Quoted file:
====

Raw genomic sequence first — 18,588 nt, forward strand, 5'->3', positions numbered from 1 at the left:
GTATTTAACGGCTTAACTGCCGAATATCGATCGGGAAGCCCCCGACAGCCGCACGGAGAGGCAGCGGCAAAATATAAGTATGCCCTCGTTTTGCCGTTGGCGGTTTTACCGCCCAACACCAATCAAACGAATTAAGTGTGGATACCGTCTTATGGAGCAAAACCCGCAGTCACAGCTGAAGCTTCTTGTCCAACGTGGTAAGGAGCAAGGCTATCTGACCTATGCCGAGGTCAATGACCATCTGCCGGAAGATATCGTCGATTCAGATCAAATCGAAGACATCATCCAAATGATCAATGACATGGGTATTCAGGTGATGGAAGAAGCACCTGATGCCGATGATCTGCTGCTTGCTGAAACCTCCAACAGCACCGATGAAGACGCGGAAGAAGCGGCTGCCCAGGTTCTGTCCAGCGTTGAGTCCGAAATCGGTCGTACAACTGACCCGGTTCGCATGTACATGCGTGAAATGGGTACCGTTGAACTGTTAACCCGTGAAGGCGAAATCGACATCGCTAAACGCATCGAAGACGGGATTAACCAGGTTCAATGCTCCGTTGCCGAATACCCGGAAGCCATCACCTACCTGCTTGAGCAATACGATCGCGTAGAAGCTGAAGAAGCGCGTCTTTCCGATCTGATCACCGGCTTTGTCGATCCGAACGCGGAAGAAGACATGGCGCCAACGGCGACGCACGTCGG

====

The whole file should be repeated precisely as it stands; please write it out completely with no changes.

Raw genomic sequence first — 18,588 nt, forward strand, 5'->3', positions numbered from 1 at the left:
GTATTTAACGGCTTAACTGCCGAATATCGATCGGGAAGCCCCCGACAGCCGCACGGAGAGGCAGCGGCAAAATATAAGTATGCCCTCGTTTTGCCGTTGGCGGTTTTACCGCCCAACACCAATCAAACGAATTAAGTGTGGATACCGTCTTATGGAGCAAAACCCGCAGTCACAGCTGAAGCTTCTTGTCCAACGTGGTAAGGAGCAAGGCTATCTGACCTATGCCGAGGTCAATGACCATCTGCCGGAAGATATCGTCGATTCAGATCAAATCGAAGACATCATCCAAATGATCAATGACATGGGTATTCAGGTGATGGAAGAAGCACCTGATGCCGATGATCTGCTGCTTGCTGAAACCTCCAACAGCACCGATGAAGACGCGGAAGAAGCGGCTGCCCAGGTTCTGTCCAGCGTTGAGTCCGAAATCGGTCGTACAACTGACCCGGTTCGCATGTACATGCGTGAAATGGGTACCGTTGAACTGTTAACCCGTGAAGGCGAAATCGACATCGCTAAACGCATCGAAGACGGGATTAACCAGGTTCAATGCTCCGTTGCCGAATACCCGGAAGCCATCACCTACCTGCTTGAGCAATACGATCGCGTAGAAGCTGAAGAAGCGCGTCTTTCCGATCTGATCACCGGCTTTGTCGATCCGAACGCGGAAGAAGACATGGCGCCAACGGCGACGCACGTCGG